We have created this mess by pretending that safety is something that it really isn’t—the absolute absence of all risk. A state of safety, a complete state of safety where there is absolutely zero-percent chance that a worker will be harm doesn’t exist, can never exist.  The best we can strive for is to make things safer, and that’s easy, all’s you gotta do is get 100% worker engagement at all levels where safety is no longer a goal, it’s a value. Oh, and good luck with that.

p.s. John F. Kennedy once said, “we do these things not because they are easy, but because they are hard”. Anything worth doing is hard and as long as I remain in this profession you can count on the fact that I will continue working hard to make things safer, because it’s worth it.

 

Medical Disability Exacts a Societal Cost

sign-slippery-wet-cautionby Phil La Duke

I’ve been remiss in writing a blog. There are big reasons and little reasons; good and bad.  The biggest reason was I have been recovering from emergency surgery to remove an abscess, that owing to malpractice by the first hospital (which almost killed me three times, according to my doctor) turned ugly and what would have been a simple outpatient procedure turned into a major ordeal.  It seems I am deathly allergic to the most effective antibiotic for this type of infection so it was touch and go and I had less a chance of survival than usual.  I was told I would be in incredible pain and whacked out of my head on narcotic pain pills, but since I felt no pain whatsoever I didn’t take the drugs.  Bleeding has left me very weak and I am easily exhausted, but all signs point to a speedy (2-10 week recovery).  Initially the doctor restricted my activity—no work and no driving for two weeks—but the surgery went well enough that I was able convince my doctor that missing work wasn’t necessary.

While my surgery was in no way work related, it did get me thinking about what it is like to be injured on the job.  Soon after my surgery we got hit with 6-9 inches of snow, followed by several other storms.  My neighbors sprang into action and cleared my drive way and sidewalks. I have great neighbors, but it made me wonder about injured workers who don’t have particularly good neighbors.  Little things like taking out the trash, shoveling snow, or even making lunch can be exhausting or even impossible.  I want my life back.  I want to be able to work, play, and enjoy life.

Sure there are malingerers who want nothing more to collect disability.  They must be wealthy; disability in many cases pays nothing and in others around 65% of a worker’s wage.  There’s sort of a universal animosity toward people who are on the public doll because of a questionable disability. I know of a man who is “disabled” with a bad back yet sits for hours on his computer making Facebook posts and I have to ask could he not be doing some job (even part time) that requires one to sit at a computer? I know of three others who are collecting disability for Post-Traumatic Stress Disorder and yet I know three more with PTSD just as severe who hold steady jobs and work for a living.  But this animosity is misplaced.  I don’t know the particulars of the disabilities of any of these people.  I do know of many people who have had injuries, work-related and nonwork-related, who can no longer work their chosen profession and are forced into a line of work that often pays less than what they studied for, trained for, and have experience in.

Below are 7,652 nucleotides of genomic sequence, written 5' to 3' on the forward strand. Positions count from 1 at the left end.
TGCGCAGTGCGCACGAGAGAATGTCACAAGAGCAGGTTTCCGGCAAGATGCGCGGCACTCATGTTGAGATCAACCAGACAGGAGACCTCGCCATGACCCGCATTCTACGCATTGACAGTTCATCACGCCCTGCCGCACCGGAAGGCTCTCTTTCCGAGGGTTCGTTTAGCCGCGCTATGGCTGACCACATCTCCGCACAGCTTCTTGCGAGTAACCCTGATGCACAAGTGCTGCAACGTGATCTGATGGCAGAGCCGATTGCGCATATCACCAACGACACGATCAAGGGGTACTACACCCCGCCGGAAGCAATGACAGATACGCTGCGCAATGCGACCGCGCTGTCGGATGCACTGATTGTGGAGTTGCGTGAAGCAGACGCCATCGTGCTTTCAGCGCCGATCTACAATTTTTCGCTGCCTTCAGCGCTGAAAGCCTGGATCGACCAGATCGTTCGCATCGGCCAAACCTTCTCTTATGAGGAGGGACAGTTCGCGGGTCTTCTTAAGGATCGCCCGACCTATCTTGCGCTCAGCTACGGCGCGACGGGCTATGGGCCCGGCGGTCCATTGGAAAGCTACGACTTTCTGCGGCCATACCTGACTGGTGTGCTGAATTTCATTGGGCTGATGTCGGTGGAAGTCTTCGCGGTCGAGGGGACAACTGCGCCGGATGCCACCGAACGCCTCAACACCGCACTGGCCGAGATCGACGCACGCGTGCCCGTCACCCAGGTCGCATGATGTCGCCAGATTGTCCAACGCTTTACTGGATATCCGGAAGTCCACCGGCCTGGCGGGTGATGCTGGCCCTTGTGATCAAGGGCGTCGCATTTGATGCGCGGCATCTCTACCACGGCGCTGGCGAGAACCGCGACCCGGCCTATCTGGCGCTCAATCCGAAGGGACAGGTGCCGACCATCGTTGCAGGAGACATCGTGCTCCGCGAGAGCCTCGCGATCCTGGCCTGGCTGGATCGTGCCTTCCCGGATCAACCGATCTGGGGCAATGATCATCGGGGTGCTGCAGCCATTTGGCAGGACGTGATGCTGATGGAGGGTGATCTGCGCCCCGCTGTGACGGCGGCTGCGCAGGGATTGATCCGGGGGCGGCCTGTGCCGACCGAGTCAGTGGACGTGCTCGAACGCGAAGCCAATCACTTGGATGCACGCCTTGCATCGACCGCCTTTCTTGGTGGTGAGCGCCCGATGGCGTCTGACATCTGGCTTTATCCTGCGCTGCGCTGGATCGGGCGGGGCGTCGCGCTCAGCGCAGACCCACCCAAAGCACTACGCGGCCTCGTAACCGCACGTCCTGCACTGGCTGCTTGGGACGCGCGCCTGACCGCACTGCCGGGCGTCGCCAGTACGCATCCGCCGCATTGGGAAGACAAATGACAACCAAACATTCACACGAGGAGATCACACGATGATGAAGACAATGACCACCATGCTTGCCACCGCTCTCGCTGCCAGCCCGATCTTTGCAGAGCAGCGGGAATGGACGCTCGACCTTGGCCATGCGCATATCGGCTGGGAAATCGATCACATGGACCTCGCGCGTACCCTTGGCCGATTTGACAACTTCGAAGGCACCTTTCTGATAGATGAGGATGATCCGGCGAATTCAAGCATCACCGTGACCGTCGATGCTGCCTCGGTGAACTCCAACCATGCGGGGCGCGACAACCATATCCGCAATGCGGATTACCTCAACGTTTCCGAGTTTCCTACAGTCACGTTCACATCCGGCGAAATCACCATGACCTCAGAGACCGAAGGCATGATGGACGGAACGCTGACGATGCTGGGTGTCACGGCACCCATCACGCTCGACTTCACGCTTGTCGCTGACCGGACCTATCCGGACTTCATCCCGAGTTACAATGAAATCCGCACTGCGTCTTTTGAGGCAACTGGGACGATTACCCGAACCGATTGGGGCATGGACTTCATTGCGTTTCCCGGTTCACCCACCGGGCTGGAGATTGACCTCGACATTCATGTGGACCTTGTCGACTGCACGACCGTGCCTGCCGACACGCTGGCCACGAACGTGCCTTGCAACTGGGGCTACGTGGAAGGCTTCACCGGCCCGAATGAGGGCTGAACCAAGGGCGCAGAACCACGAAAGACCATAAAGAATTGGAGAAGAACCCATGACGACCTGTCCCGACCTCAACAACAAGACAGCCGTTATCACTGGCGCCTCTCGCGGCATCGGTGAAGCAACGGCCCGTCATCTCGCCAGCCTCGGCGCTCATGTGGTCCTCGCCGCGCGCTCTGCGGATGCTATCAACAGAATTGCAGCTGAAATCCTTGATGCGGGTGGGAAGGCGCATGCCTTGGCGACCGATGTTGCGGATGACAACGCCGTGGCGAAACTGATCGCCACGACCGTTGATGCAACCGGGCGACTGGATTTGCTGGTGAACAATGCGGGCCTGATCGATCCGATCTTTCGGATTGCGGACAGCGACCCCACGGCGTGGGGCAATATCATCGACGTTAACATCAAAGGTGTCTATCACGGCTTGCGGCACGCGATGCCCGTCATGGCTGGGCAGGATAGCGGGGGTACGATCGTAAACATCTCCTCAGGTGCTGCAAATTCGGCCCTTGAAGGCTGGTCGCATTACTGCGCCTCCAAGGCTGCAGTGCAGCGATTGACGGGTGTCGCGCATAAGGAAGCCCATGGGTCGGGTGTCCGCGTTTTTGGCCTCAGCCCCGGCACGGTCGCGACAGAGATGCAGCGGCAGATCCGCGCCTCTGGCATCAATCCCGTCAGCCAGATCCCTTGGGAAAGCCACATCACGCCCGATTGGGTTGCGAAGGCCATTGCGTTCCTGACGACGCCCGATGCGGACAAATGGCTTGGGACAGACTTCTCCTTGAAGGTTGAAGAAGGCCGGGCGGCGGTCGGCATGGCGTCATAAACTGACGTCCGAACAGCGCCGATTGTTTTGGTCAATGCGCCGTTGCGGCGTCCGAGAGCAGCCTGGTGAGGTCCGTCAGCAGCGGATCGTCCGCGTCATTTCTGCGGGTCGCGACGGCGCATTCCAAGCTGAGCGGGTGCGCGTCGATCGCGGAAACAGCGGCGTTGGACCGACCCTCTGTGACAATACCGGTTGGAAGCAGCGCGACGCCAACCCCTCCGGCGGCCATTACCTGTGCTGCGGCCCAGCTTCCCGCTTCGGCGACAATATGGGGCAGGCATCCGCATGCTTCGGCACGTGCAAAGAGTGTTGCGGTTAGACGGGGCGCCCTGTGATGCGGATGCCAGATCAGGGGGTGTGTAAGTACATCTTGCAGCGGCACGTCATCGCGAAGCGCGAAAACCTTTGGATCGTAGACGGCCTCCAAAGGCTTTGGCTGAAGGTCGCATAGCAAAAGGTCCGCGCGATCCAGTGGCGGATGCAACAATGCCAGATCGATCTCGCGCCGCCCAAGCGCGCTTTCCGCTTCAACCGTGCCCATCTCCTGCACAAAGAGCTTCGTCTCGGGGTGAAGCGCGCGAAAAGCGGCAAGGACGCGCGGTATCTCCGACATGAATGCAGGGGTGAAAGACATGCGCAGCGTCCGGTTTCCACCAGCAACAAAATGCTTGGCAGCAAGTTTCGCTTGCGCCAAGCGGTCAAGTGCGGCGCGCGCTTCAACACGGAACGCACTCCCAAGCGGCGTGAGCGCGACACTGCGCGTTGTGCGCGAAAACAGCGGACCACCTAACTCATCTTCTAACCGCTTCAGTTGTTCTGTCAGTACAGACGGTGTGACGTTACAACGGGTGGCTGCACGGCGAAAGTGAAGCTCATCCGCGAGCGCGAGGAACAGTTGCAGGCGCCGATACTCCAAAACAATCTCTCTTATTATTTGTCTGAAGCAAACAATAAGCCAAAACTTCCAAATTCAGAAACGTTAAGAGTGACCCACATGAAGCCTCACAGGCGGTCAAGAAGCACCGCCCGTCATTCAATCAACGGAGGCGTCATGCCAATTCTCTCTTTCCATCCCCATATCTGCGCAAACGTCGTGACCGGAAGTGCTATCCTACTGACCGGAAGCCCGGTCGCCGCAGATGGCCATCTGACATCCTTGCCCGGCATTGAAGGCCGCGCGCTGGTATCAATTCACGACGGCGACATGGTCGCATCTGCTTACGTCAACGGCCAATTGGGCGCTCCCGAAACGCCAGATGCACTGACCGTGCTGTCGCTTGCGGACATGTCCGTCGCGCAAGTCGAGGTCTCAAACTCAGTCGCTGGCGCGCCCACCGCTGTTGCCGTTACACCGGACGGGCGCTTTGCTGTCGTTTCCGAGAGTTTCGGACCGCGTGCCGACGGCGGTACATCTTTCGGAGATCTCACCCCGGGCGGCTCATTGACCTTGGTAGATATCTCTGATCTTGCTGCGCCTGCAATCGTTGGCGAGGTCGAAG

Being told by a doctor or even by your own body that you just can’t do the things you used to do is debilitating in its own way.  I was out of commission for a weekend during which my romantic engagement waited on me hand and foot. She is also a stress cleaner so while I lay on the couch exhausted from having walked across the room, she scrubbed and vacuumed, and the house never looked so good.  I didn’t have the energy to tell her not to, and she wouldn’t have listened anyway so I guess it worked out.

I have known many people who have been disabled and in most cases their disabilities aren’t obvious—and it isn’t a subject that they like to talk about.  I would think that employers could protect themselves from fraud and still show a little more compassion. (Please note, I am not talking about MY employer as at least for the time being I am neither on medical leave nor is my condition work related). My late father-in-law was injured when a supervisor (who was not supposed to be working, was in a restricted area, and not supposed to be working above people) dropped an angle iron that struck my father-in-law (after falling 2 stories) in the neck and shattered two vertebrae.  He had several serious operation and was told he could never lift more than 50lbs again (prompting him to ask the doctor how he was supposed to use the toilet to urinate, apparently even through the pain he never lost his sense of humor.)  He recovered although he was in considerable pain for the rest of his life and became addicted to opioids. He never SEEMED disabled and there was always some private detective snooping around watching to see if he was lifting more than 50lbs.  Is this a good use of company funds?

While we’re at it, let’s talk about how workplace injuries led us to the opioid epidemic? There are other causes to be sure, but it’s also fair to say workplace injuries played a role.  Worker injuries are more than a case management/worker’s compensation issue, it is a societal issue and one that we blithely ignore.